Ex-Italian S-boote off Southern France, 17-18 Aug 44
On that night, off the landing beaches where Allied troops had gone ashore two days before, four US Navy destroyers (Frankford (DD497), Harding (DD625), Satterlee (DD626) & Carmick (DD493)) engaged some number of S-boote. Not much about this engagement is clear.
It appears that four, five or or possibly more motor torpedo boats attempted to attack the invasion fleet but were intercepted by the screen of USN and RN destroyers around that fleet. The action took place just before and after midnight 17-18 Aug 44. The night is described as being clear, but extremely dark as there was no moon.
It also appears that the torpedo boats were all former Italian MAS boats taken over by the Kriegsmarine after Italy's surrender & were manned by mostly German crews. I have the Action Reports filed by each of the four USN destroyers involved &, if the claims made in those reports are accurate, four or five torpedo boats were sunk that night. I have found no sources that indicate whether there were other boats involved which escaped.
According to a log captured from one of the boats, they departed La Spezia the night before, stopped briefly at Lerici (named Lereci in the report) & then spent the day at Porto Maurizio (Imperia), leaving there at 2120, 17 Aug 44. Their arrival off the landing beaches two hours later is perfectly reasonable, as they had only 45nm to cover.
The Action Reports state that Harding sank two boats, Frankford sank one definitely and probably another, and that Satterlee & Carmick together sank one more. Morison, Vol XI, p277 agrees completely with the Action Reports, stating that five boats were sunk (but Morison relied heavily on Action Reports, so this is not surprising). Cressman's Chronology, p248, states that Harding sank two, Carmick & Satterlee each sank one, and that Frankford accounted for the fifth. I don't know what his sources were for the different allocation of credit,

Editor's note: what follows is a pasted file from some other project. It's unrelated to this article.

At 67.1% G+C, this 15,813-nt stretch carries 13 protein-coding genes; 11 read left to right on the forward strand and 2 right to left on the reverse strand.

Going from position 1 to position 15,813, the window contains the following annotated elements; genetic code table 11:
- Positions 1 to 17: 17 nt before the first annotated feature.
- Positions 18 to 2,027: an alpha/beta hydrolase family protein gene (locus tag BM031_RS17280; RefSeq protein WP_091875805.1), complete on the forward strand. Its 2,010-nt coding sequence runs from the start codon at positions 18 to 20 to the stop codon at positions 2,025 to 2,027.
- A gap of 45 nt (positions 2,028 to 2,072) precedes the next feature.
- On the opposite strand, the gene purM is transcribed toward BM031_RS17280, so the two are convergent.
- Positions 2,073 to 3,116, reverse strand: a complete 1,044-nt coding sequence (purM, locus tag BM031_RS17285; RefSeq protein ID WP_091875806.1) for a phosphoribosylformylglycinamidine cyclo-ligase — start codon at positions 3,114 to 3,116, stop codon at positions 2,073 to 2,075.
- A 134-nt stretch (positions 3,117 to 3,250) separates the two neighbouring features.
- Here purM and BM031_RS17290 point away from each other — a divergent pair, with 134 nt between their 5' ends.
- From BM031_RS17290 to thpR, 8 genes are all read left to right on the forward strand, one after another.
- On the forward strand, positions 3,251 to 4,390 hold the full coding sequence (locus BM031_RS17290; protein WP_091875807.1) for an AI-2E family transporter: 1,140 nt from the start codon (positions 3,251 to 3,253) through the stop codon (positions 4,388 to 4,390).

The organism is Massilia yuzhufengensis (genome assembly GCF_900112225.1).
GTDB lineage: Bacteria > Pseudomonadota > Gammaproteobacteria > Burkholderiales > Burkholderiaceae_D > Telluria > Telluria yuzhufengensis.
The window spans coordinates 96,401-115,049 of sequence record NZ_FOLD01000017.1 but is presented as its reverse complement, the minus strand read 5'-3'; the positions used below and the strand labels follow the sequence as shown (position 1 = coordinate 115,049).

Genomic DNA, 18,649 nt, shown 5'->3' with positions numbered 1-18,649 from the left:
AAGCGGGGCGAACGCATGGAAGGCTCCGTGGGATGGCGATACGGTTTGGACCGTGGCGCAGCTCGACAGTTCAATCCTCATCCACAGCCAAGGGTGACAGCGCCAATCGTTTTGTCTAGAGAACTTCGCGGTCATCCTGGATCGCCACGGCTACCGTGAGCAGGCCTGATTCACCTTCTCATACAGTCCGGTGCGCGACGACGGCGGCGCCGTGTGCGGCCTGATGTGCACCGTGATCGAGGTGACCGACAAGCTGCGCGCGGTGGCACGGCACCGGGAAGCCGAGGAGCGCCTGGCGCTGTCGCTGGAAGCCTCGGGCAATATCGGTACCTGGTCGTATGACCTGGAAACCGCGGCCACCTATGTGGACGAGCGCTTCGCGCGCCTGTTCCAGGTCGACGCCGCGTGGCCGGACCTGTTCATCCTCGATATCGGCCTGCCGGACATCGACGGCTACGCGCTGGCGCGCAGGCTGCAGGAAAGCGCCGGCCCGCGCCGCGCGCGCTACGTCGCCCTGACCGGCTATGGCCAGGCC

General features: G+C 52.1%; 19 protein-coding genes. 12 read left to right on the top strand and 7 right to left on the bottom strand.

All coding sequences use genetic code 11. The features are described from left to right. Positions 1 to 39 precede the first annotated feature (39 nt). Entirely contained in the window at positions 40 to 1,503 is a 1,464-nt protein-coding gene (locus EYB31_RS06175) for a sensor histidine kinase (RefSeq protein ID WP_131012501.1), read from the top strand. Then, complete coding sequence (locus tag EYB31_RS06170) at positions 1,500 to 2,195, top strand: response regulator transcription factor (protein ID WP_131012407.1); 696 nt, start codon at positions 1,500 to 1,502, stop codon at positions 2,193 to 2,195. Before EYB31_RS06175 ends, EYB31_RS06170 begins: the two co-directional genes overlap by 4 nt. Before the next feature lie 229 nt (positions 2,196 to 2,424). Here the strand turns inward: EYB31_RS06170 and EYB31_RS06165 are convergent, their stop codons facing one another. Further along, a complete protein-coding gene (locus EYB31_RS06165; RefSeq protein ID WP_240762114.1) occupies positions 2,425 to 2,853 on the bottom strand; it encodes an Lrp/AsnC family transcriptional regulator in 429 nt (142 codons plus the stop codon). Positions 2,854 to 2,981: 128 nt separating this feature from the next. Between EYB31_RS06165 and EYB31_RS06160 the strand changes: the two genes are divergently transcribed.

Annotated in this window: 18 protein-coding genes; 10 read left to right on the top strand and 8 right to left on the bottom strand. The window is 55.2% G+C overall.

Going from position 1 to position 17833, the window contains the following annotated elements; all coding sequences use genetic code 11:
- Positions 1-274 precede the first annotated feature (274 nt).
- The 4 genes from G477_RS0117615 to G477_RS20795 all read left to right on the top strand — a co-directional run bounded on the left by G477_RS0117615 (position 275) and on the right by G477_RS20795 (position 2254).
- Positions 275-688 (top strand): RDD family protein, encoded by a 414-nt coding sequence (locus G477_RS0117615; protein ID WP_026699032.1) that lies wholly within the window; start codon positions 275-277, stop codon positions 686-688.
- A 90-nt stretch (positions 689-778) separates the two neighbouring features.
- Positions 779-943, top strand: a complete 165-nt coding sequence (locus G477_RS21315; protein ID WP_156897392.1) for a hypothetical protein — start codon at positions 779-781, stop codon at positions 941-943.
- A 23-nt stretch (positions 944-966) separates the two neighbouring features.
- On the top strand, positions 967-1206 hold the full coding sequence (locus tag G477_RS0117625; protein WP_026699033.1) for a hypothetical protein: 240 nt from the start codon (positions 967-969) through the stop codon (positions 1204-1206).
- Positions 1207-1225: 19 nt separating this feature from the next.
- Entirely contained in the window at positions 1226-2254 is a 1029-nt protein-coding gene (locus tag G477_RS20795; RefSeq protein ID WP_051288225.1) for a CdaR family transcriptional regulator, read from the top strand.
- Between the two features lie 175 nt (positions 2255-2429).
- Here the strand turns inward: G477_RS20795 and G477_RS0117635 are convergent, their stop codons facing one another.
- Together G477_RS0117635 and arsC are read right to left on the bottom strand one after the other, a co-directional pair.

I would like to know whether any of the knowledgeable gentlemen who might read this can give any more definite account of the events of that night, and, in particular, whether they can supply the identity of any of the four or five boats sunk that night.
Harding's AR is the only one to give any identification of the enemy except that all agree the boats were ex-Italian MAS boats and not the larger German-built S-boote. Harding's report states that one boat she sank carried the tactical number 17 and the other the number 18. Further, it states that boat 18 carried the number 551 across her transom and was described by survivors as an 'Eisenboot' (iron boat) while all the others were wood. For what it's worth MAS551 & three sisters were steel-hulled (while almost all other MAS boats were made of wood), but most sources claim MAS551 was scuttled at Imperia on 25 Apr 45, and not sunk eight months earlier.
Any help with this would be greatly appreciated.
(BTW, I will post this same thread on the Italian Navy board as well.